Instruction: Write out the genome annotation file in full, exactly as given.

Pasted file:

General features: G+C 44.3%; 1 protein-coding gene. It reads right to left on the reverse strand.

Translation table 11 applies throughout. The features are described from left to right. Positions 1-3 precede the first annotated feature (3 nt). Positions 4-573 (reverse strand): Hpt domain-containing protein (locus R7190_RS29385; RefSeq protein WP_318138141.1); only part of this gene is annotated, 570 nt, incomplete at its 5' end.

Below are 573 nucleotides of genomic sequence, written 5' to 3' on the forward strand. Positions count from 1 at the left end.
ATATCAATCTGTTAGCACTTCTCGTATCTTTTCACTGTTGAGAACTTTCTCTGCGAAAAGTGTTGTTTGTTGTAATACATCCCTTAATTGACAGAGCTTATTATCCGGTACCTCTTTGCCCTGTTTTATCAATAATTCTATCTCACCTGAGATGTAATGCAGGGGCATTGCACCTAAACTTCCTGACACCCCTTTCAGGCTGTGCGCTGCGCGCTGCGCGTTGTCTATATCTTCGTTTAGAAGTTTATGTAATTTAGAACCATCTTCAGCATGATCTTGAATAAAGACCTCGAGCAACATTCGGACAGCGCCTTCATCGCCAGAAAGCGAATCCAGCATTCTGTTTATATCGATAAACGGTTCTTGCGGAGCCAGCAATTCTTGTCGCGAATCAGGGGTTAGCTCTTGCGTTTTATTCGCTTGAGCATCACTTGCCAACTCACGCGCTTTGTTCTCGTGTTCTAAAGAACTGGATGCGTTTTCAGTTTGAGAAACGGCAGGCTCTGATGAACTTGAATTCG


General features: G+C 44.3%; 1 protein-coding gene. It reads right to left on the reverse strand.

Translation table 11 applies throughout. The features are described from left to right. Positions 1-3 precede the first annotated feature (3 nt). Positions 4-573 (reverse strand): Hpt domain-containing protein (locus R7190_RS29385; RefSeq protein WP_318138141.1); only part of this gene is annotated, 570 nt, incomplete at its 5' end.

Below are 573 nucleotides of genomic sequence, written 5' to 3' on the forward strand. Positions count from 1 at the left end.
ATATCAATCTGTTAGCACTTCTCGTATCTTTTCACTGTTGAGAACTTTCTCTGCGAAAAGTGTTGTTTGTTGTAATACATCCCTTAATTGACAGAGCTTATTATCCGGTACCTCTTTGCCCTGTTTTATCAATAATTCTATCTCACCTGAGATGTAATGCAGGGGCATTGCACCTAAACTTCCTGACACCCCTTTCAGGCTGTGCGCTGCGCGCTGCGCGTTGTCTATATCTTCGTTTAGAAGTTTATGTAATTTAGAACCATCTTCAGCATGATCTTGAATAAAGACCTCGAGCAACATTCGGACAGCGCCTTCATCGCCAGAAAGCGAATCCAGCATTCTGTTTATATCGATAAACGGTTCTTGCGGAGCCAGCAATTCTTGTCGCGAATCAGGGGTTAGCTCTTGCGTTTTATTCGCTTGAGCATCACTTGCCAACTCACGCGCTTTGTTCTCGTGTTCTAAAGAACTGGATGCGTTTTCAGTTTGAGAAACGGCAGGCTCTGATGAACTTGAATTCG